Bestselling YA author Aiden Thomas on their favourite trans and non-binary characters

YA writer Aiden Thomas, author of Cemetery Boys and The Sunbearer Trials, discusses the importance of seeing yourself in books, and recommends eight novels with trans and non-binary characters to read now.

My debut novel, Cemetery Boys (a book about a transgender Mexican/Cuban boy who tries to prove his gender to his family by summoning a ghost he can’t get rid of) is the first fiction book about a trans character written by a trans author to ever hit the New York Times bestseller list. I’m happy to say that other authors and books have joined the list since then, but there’s still a lot of ground to make up.

As an author, a common question I get asked is “when was the first time you saw yourself in a book?” The truth is, when I was growing up, I thought there wasn’t a place for me in publishing. I never saw brown characters in books, let alone ones that were queer, and certainly not trans. 

Now, a lot of trans and non-binary people experience their first sense of belonging or affirmation with queer bloggers, YouTubers, Tiktokers and, of course, characters in books. Even if we can’t talk to them personally, seeing people with our identities and experiences reflected in books helps give us a sense of community and comfort.

Books can be radical and life-changing. Since publishing Cemetery Boys, I’ve had countless readers reach out telling me how reading it was the first time they ever saw themselves in a book, how it helped them realize they weren’t cisgender, and on a few occasions there were readers who chose to name themselves after Yadriel and Julian. Simply by having stories with trans and non-binary characters, we create the opportunity for readers to not only see themselves, but discover themselves through books – in every genre and age-category.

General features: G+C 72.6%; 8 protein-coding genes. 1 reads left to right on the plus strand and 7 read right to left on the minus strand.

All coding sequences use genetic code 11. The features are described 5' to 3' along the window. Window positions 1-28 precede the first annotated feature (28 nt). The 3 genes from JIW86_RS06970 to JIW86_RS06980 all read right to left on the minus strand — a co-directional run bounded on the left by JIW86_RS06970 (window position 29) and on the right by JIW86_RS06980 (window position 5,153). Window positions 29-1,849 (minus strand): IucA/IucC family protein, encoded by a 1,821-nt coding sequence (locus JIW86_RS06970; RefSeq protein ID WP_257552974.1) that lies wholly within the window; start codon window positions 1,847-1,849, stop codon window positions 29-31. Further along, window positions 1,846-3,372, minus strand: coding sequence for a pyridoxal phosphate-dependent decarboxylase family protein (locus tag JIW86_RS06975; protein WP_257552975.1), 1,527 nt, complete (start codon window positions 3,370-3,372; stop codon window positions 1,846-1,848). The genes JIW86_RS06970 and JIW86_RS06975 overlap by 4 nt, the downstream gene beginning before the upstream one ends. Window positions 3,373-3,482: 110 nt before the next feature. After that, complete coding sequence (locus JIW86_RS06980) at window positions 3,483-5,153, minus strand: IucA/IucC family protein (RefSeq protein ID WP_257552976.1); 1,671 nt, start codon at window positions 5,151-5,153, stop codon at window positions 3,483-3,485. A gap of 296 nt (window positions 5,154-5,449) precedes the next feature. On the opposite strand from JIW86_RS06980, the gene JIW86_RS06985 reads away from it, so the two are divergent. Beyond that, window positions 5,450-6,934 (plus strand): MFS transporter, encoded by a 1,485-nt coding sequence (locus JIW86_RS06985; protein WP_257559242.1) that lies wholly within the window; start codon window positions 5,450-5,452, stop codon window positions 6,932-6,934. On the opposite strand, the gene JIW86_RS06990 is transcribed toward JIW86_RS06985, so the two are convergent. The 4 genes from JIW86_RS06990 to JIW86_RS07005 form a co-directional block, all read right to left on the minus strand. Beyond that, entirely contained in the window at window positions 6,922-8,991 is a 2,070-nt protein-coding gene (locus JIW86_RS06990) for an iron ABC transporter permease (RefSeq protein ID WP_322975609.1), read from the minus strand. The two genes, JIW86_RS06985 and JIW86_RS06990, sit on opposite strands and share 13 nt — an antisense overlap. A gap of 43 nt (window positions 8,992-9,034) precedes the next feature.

So without further ado, here’s a list of books featuring trans and non-binary characters, from literary to fantasy and even graphic novels, to queer up your bookshelves!

This is a great book for the queer community by a member who truly understands our niche sense of humor!
On Paul Takes the Form of a Mortal Girl

Paul Takes the Form of A Mortal Girl

by Andrea Lawlor

Book cover for Paul Takes the Form of A Mortal Girl

A joyous romp through early '90s American subculture, Paul Takes the Form of a Mortal Girl follows Paul Polydoris, a shapeshifter who can change sex at will, as he navigates relationships and identity politics from Iowa City to Chicago leather bars, and from a women-only music festival to the bright lights of San Francisco. This riotous bildungsroman is full of heart and humour.

Read our interview with Andrea Lawlor

This book is a beautiful, dark, and enchanting reimagining of Chinese history with a queer hero at the center!
On She Who Became the Sun

She Who Became the Sun

by Shelley Parker-Chan

Book cover for She Who Became the Sun

A Number One Sunday Times Bestseller, this absorbing historical fantasy novel from Shelley Parker-Chan reimagines the rise to power of the Ming Dynasty’s founding emperor.

In 1345, China lies restless under harsh Mongol rule, and when a bandit raid wipes out her home and her brother perishes, Zhu resolves to overcome her destiny by taking her dead brother’s identity. Can Zhu escape what’s written in the stars, as rebellion sweeps the land? Or can she claim her brother’s greatness – and rise as high as she can dream?

This is a great book if you want to read something that will stick in your side long after you've finished.
On Nevada

Nevada

by Imogen Binnie

Book cover for Nevada

Maria, a trans woman in her thirties, spends her aimless days working in a New York bookstore, trying to remain true to a punk ethos while drinking herself into a stupor and having a variety of listless and confusing sexual encounters. After stealing her adulterous girlfriend's car, she heads for the Pacific. En route she meets a young man called James in a Nevada Walmart, with whom she forms an unlikely but powerful connection. A landmark of trans literature.